Arminians among us believe God knew beforehand Adam would choose badly but permitted him the right of truly free choice. For Arminians, Adam’s disobedience was no surprise to God because his foreknowledge informed him of Adam’s choice. Because God valued Adam’s freedom more than he valued keeping him safe, he permitted Adam to make his choice.

Reformed theologians take the view that God not only foreknew Adam’s choice, permitted Adam’s choice, but he actually ordained Adam’s choice. According to the Calvinist, God predetermined Adam’s fall long before creating Adam from the dust of the ground. The Westminster Confession of Faith, the official statement of faith/creed of most Bible- believing Calvinists, says:

God from all eternity did, by the most wise and holy counsel of His own will, freely and unchangeable ordain whatsoever comes to pass: yet so, as thereby neither is God the author of sin, nor is violence offered to the will of the creatures, nor is the liberty or contingency of second causes taken away, but rather established. (Westminster Confession of Faith, 3.1)

Reformed thinkers try to get around this statement, but it is hardly clear in itself. If God ordains whatever comes to pass, then Adam sinned because God predetermined he would sin. (See my previous post.) The answer is compatibilism, which says each individual is free to do what they sincerely want to do, but God arranges things so that they want to do what they do. Did you follow that?
Let’s look at one other concern before I quit. The Bible says God created humans “in his image.” What does that mean? It obviously does not mean mankind has omnipotence, omniscience, or omnipresence. Adam did have sovereignty for God gave him “dominion over the earth.”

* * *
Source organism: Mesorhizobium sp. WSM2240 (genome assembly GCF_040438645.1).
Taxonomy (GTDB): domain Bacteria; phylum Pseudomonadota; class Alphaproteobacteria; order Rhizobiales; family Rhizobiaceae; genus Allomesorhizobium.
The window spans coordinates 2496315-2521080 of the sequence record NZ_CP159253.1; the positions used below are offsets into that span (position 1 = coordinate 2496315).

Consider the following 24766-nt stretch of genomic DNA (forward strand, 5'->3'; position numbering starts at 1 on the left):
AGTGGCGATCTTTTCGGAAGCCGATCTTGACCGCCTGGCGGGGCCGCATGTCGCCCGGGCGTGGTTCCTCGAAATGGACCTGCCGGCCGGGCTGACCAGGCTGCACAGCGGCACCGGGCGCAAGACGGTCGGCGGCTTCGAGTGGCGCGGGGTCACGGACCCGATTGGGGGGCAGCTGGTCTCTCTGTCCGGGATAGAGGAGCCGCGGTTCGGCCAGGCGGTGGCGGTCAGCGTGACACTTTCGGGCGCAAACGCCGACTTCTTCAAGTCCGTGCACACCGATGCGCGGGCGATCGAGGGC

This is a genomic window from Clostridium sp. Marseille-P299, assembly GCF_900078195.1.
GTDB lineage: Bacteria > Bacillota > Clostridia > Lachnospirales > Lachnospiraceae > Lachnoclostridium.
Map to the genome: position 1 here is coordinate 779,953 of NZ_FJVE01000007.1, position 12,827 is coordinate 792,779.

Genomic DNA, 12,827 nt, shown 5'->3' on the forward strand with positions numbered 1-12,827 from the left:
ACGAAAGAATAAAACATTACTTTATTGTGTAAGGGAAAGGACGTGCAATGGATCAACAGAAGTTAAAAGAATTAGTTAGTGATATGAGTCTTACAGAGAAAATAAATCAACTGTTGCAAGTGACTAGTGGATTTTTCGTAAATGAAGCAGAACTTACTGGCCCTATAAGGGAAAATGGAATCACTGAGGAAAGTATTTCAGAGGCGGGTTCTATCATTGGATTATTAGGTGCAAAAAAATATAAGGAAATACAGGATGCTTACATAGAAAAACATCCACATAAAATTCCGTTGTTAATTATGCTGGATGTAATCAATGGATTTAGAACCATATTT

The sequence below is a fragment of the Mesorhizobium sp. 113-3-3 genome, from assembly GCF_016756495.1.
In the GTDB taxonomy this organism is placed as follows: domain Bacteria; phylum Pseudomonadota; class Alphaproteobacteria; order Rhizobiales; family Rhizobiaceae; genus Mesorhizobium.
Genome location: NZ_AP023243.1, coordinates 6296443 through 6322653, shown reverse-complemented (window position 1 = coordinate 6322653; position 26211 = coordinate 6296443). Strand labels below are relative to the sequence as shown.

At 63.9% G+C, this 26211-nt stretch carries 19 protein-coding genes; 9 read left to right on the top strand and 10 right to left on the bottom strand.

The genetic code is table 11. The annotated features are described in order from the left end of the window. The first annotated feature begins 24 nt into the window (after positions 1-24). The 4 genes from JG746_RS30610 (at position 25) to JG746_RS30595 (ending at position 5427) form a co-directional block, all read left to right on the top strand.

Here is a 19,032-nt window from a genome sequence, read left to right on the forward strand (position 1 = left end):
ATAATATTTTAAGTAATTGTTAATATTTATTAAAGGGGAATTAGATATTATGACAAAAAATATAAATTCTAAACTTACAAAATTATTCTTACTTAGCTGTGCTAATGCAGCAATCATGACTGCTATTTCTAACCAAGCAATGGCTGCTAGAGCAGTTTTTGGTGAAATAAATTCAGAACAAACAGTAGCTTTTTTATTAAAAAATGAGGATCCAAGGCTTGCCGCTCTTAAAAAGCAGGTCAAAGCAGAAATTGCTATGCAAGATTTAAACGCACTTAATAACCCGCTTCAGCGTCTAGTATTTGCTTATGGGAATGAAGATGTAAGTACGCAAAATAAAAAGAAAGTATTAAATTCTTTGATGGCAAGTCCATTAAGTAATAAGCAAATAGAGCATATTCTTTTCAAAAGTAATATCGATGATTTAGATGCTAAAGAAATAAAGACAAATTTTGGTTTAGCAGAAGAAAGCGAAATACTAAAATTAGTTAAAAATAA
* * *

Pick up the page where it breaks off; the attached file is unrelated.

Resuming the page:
What does it mean to be in “the image of God?” At the very least, it means human beings are spirit beings. Humans don’t just “have a spirit,” they “are a spirit.” Humanity’s spiritual nature is not such because each person possesses a “bit of God entrapped in a case of flesh.” That’s Platonism! Not only is man spirit but he is able to communicate in words in the same way God communicates in words. In addition, and most importantly, being in the “image of God” means that human beings are capable of relationships. God, as he exists, is always in relationship. God, the Father, relates to God, the Son, and to God, the Holy Spirit. (I’m not even going to try to explain the Trinity. The nature of the Trinity is way above my pay grade. I believe it because the Bible teaches it.)

When I speak of God’s image in terms of relationship it is insufficient only to speak of relationships with other humans. Being in the image of God means having a “built in capacity for God relationship.” The “image of God” in man makes possible a relationship with God and conveys innate knowledge about God. Human beings have the capacity (form) for a relationship with God (content). The image of God in Adam was complete: he had full form and content prior to Adam’s disobedience in the garden.
What happened when Adam sinned? The Bible says, “Therefore, just as sin came into the world through one man, and death through sin, and so death spread to all men because all sinned…” (Romans 5:12). Genesis three describes the result. The relationship between God and Adam fractured and God’s judgment came upon all things. Adam’s relationship and the relationships of all things became different. Adam’s disobedience affected the entire universe. Adam’s relationship with the natural world changed. Adam’s relationship with Eve changed. Adam’s relationship with God changed.
Death (separation) came upon Adam and upon all things. Death is separation! When Adam sinned, he died spiritually—he was separated from God. At the end of his life, he died physically—his spirit separated from his body.
In all ways, Adam’s sin “marred/defaced/damaged” God’s image. Adam did not lose the capacity for relationship with God (form) but he did lose the relationship (content). The potential for relationship remained but as long as Adam remained alienated from God restoration of the relationship remained in place. To illustrate the extent of damage to the relationship, God sent Adam and Eve from the garden.